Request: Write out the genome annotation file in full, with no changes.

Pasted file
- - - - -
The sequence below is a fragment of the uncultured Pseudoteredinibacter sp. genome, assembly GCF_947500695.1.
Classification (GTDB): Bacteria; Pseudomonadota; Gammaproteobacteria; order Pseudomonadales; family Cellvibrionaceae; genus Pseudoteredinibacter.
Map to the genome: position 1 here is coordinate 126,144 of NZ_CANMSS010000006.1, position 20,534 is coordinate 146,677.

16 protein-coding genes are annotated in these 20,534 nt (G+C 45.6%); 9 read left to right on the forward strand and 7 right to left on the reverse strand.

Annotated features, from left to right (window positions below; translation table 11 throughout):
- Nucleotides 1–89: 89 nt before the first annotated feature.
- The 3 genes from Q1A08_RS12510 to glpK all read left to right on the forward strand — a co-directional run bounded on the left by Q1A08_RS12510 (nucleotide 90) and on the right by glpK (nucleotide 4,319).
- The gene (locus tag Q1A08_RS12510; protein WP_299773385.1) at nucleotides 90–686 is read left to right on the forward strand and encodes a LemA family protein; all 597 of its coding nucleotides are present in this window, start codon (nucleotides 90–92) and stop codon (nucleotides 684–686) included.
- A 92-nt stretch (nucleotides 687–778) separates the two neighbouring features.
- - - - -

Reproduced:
The sequence below is a fragment of the uncultured Pseudoteredinibacter sp. genome, assembly GCF_947500695.1.
Classification (GTDB): Bacteria; Pseudomonadota; Gammaproteobacteria; order Pseudomonadales; family Cellvibrionaceae; genus Pseudoteredinibacter.
Map to the genome: position 1 here is coordinate 126,144 of NZ_CANMSS010000006.1, position 20,534 is coordinate 146,677.

16 protein-coding genes are annotated in these 20,534 nt (G+C 45.6%); 9 read left to right on the forward strand and 7 right to left on the reverse strand.

Annotated features, from left to right (window positions below; translation table 11 throughout):
- Nucleotides 1–89: 89 nt before the first annotated feature.
- The 3 genes from Q1A08_RS12510 to glpK all read left to right on the forward strand — a co-directional run bounded on the left by Q1A08_RS12510 (nucleotide 90) and on the right by glpK (nucleotide 4,319).
- The gene (locus tag Q1A08_RS12510; protein WP_299773385.1) at nucleotides 90–686 is read left to right on the forward strand and encodes a LemA family protein; all 597 of its coding nucleotides are present in this window, start codon (nucleotides 90–92) and stop codon (nucleotides 684–686) included.
- A 92-nt stretch (nucleotides 687–778) separates the two neighbouring features.